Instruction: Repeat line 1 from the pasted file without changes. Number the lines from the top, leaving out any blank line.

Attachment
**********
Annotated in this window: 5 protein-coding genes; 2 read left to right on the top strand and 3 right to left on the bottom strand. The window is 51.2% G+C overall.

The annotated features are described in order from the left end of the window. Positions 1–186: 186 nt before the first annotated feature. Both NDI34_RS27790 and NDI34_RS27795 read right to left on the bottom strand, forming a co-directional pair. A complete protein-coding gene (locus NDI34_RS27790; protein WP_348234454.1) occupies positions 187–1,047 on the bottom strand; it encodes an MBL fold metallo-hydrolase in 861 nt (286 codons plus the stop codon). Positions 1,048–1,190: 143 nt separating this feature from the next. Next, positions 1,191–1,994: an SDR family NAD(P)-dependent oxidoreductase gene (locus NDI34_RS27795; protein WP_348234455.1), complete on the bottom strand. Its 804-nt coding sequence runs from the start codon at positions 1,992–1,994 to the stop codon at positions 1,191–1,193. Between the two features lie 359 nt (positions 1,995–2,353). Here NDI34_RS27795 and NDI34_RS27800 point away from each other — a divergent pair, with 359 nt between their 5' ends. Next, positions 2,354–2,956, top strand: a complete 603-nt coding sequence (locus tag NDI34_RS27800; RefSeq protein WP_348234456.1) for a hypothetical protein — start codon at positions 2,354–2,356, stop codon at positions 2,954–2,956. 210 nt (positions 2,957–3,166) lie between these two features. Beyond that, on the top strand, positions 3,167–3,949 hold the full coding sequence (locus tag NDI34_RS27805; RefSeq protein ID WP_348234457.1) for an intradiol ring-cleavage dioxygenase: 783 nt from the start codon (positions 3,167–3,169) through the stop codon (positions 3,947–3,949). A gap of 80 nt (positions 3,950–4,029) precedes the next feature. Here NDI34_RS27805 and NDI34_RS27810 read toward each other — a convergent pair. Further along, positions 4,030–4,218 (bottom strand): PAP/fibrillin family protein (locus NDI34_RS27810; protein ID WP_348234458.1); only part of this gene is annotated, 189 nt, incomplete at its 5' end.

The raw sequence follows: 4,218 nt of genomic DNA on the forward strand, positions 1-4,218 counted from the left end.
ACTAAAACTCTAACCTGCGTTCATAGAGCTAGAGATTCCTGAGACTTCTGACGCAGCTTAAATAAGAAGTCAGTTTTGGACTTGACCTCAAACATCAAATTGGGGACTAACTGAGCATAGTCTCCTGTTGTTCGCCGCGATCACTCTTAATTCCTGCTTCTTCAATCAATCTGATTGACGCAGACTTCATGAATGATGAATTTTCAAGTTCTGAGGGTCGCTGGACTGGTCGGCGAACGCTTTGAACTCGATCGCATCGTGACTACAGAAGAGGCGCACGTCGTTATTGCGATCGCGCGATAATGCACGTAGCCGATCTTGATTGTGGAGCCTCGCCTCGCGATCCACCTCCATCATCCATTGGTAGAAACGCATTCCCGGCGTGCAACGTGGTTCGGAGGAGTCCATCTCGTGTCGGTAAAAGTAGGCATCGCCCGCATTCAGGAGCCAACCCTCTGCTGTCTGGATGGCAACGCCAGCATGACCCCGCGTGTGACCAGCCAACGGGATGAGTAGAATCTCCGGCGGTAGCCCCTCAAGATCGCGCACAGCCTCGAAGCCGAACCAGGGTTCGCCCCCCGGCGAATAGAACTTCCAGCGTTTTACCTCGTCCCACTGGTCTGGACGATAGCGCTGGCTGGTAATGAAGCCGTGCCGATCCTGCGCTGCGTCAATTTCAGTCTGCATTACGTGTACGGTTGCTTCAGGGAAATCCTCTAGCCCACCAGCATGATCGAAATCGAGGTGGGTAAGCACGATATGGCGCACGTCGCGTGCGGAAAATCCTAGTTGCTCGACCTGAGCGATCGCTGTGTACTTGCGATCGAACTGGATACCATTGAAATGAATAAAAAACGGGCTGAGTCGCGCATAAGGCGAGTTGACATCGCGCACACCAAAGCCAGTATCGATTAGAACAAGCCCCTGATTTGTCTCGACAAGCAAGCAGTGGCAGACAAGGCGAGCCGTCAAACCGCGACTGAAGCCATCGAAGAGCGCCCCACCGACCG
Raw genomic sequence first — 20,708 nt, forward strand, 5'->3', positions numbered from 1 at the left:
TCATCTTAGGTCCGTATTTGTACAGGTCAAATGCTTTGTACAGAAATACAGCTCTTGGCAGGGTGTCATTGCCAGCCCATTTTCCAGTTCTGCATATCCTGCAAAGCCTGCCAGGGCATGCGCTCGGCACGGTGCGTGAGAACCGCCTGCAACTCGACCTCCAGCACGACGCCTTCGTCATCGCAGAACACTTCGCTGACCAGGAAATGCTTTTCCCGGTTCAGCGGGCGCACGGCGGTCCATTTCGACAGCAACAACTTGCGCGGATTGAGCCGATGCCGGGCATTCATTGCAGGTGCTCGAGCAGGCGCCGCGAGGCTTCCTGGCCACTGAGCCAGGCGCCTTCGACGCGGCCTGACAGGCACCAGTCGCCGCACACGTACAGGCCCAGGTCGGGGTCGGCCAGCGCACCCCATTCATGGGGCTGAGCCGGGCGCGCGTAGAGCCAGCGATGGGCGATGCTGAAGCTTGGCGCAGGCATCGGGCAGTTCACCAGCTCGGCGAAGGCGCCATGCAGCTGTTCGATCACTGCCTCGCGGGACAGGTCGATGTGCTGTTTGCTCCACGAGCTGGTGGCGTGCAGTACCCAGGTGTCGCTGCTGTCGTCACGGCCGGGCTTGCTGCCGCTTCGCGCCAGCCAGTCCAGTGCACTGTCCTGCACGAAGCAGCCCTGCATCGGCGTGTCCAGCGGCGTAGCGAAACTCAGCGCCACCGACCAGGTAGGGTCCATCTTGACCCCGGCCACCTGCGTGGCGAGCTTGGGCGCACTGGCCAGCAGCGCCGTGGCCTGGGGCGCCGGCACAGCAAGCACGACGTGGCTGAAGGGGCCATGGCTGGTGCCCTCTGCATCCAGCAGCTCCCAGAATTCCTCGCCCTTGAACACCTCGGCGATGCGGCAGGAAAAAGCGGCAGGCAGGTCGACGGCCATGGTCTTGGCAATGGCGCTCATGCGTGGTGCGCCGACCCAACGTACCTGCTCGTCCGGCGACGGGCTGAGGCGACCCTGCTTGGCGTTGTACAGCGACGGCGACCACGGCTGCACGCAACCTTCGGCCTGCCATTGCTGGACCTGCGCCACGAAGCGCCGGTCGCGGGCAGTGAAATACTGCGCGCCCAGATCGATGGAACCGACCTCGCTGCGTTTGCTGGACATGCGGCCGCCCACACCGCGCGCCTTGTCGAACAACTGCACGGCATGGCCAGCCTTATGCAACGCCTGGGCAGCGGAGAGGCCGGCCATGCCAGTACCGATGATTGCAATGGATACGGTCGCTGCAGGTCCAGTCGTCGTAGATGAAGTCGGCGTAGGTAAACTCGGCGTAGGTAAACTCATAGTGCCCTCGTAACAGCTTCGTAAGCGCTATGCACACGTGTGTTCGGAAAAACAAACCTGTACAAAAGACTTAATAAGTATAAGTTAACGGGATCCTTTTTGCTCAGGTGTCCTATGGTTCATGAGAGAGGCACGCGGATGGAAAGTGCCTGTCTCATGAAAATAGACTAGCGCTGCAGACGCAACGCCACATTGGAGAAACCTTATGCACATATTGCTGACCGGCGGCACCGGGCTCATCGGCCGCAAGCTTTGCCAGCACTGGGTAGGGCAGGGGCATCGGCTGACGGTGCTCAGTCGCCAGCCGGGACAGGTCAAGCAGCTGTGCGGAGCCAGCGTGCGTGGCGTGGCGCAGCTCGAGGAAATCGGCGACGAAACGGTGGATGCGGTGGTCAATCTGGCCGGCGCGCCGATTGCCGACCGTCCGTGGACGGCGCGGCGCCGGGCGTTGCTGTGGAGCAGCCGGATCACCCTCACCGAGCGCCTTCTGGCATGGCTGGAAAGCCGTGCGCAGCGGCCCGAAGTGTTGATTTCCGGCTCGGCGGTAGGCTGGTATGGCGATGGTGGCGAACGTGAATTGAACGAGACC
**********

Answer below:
Annotated in this window: 5 protein-coding genes; 2 read left to right on the top strand and 3 right to left on the bottom strand. The window is 51.2% G+C overall.